Car-loan program helps folks get to work
By Curtis Lum
Advertiser Staff Writer
By Curtis Lum
Georgi DeCosta may not drive a fancy SUV, but she's proud of her 14-year-old Mazda Protege sedan because it represents a major accomplishment.
Two years ago, the 31-year-old mother of three couldn't afford a car nor qualify for a traditional loan. Her credit had been set back by some unpaid medical bills, and the lack of wheels made it difficult to get to her job.
Then DeCosta found Ways to Work, a nonprofit program that helps employees buy cars. She qualified for a $4,000 car loan and recently paid off the balance.
Ways to Work is a national program administered locally by the YWCA O'ahu. It helps struggling families obtain loans to buy used cars or make rental deposits.
The idea is to provide families with reliable means of transportation so they are more likely to go to work each day, get to appointments and take their children to school consistently, said Dave Washburn, senior manager of YWCA O'ahu's economic advancement program. The loans range from $850 for housing to $4,000 for a used car.
"The whole concept behind the program is (a car is) the essential resource that families need to help them advance financially. It's been shown nationally that barriers to transportation are a major factor in either promoting that progress or holding it back," Washburn said.
A typical Ways to Work participant takes the bus or catches rides with friends or relatives. Inconsistent transportation often leads to poor work habits, Washburn said.
"Having that car then gives the flexibility ... to really reach their goals, get training for a better job, get a second job, make sure that they consistently get to work on time, which then promotes advancement in the workplace," Washburn said.
He said DeCosta is a good example of how the program works. She's a single parent who lives in Kane'ohe but works in town. She has three children but had no car. DeCosta said she struggled to arrange rides for herself and her children.
"It was difficult, especially for the kids to take them to and from school and any kind of sports or weekend activities," she said. "There are a lot of people who are like me who are barely getting by, much less getting something like (a car). It's almost like a luxury."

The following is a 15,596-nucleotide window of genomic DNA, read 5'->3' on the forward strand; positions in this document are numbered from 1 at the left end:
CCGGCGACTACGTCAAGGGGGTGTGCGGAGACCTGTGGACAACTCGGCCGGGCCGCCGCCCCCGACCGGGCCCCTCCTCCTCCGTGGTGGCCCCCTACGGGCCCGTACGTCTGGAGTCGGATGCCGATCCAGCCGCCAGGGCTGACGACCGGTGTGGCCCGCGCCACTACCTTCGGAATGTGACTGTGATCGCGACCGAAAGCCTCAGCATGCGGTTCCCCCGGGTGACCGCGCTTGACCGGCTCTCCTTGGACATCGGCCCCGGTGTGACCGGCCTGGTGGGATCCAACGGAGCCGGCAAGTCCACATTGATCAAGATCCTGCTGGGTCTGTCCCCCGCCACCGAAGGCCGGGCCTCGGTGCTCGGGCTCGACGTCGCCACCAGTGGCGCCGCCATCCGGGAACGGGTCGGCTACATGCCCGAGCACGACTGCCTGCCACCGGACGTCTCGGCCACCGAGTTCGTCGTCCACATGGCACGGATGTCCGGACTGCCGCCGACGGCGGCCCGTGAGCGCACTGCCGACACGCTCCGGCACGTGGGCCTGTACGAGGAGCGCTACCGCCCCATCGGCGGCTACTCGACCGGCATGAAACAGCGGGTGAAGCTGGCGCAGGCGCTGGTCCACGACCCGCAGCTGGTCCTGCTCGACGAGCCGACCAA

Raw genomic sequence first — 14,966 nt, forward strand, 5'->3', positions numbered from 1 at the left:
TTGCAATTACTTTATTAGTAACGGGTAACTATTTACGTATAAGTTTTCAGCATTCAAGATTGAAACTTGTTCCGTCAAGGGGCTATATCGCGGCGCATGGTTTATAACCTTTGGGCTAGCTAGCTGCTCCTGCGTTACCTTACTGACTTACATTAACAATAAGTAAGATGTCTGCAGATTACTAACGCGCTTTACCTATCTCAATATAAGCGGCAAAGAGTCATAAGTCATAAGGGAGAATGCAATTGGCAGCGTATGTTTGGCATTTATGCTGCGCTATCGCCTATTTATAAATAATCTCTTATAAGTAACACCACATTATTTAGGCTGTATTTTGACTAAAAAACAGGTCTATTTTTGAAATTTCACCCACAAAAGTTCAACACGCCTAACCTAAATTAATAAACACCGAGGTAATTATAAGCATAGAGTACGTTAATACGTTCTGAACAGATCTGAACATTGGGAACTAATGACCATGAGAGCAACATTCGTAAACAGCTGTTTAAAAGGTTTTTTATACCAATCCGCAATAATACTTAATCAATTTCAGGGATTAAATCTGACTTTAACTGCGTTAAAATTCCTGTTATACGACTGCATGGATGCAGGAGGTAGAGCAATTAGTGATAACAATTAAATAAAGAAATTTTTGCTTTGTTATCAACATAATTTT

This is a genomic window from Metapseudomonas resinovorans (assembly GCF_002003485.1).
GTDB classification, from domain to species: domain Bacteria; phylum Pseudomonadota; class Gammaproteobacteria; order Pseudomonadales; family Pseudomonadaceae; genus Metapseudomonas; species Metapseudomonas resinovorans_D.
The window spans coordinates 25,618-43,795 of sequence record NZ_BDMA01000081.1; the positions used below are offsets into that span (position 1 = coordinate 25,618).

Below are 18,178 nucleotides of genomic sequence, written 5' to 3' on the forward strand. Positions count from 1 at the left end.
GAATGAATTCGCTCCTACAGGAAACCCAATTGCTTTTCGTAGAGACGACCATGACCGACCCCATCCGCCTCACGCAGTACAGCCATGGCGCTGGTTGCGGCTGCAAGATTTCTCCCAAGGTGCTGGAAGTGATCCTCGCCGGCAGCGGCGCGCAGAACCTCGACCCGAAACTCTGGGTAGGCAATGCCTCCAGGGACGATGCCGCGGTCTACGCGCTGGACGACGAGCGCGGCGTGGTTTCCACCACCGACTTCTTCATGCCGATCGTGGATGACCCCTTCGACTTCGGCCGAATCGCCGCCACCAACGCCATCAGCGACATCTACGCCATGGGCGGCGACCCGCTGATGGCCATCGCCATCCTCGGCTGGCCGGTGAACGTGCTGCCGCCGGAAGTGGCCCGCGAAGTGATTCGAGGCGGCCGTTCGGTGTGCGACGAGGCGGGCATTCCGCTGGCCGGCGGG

A little more than two years ago, she entered the Ways to Work program and was given a two-year, $4,000 loan at 8 percent interest. But getting the loan wasn't easy.
The program doesn't give handouts, and participants are required to take "money-smart" classes before receiving a loan. Participants also have to work at least 19 hours a week, work for six months prior to applying and meet income limits.
After completing the courses, the applicant meets with loan officers from American Savings Bank, which approves and services all loans. And like anyone else, Ways to Work participants are expected to make their monthly payments, which are capped at $180.
Washburn said the default rate for the borrowers here is between 6 percent and 7 percent, compared with the Ways to Work national average of 10 percent. Since the program began here in 2001, Ways to Work has loaned $448,324 to 157 families, a majority who are single mothers from Leeward and Windward O'ahu.
"This program really has been proven to work," Washburn said. "A majority of our customers increase their incomes over time. Folks are consistently increasing their credit score and entering into a range where traditional lenders will consider them for loans in the future."
American Savings' Anna Marie Springer said the bank was willing to take a chance on the Ways to Work clients because it wanted to give back to the community. She said the bank is hoping to expand the program to the Neighbor Islands.
"Besides providing funding to those who need it, it teaches recipients how to manage their finances because there's that technical assistance component," Springer said. "Our underwriting criteria had to be special for these clients. But because there's a technical assistance component, it made us take on the added risk to help them."
DeCosta said the program has not only helped her to get a car, but it's also led to a new job as a program assistant at the nonprofit Hawai'i Community Foundation.
"The whole idea is building blocks," DeCosta said. "You get a way to work and then you can have the income and get all the other things that come with that."
Reach Curtis Lum at firstname.lastname@example.org.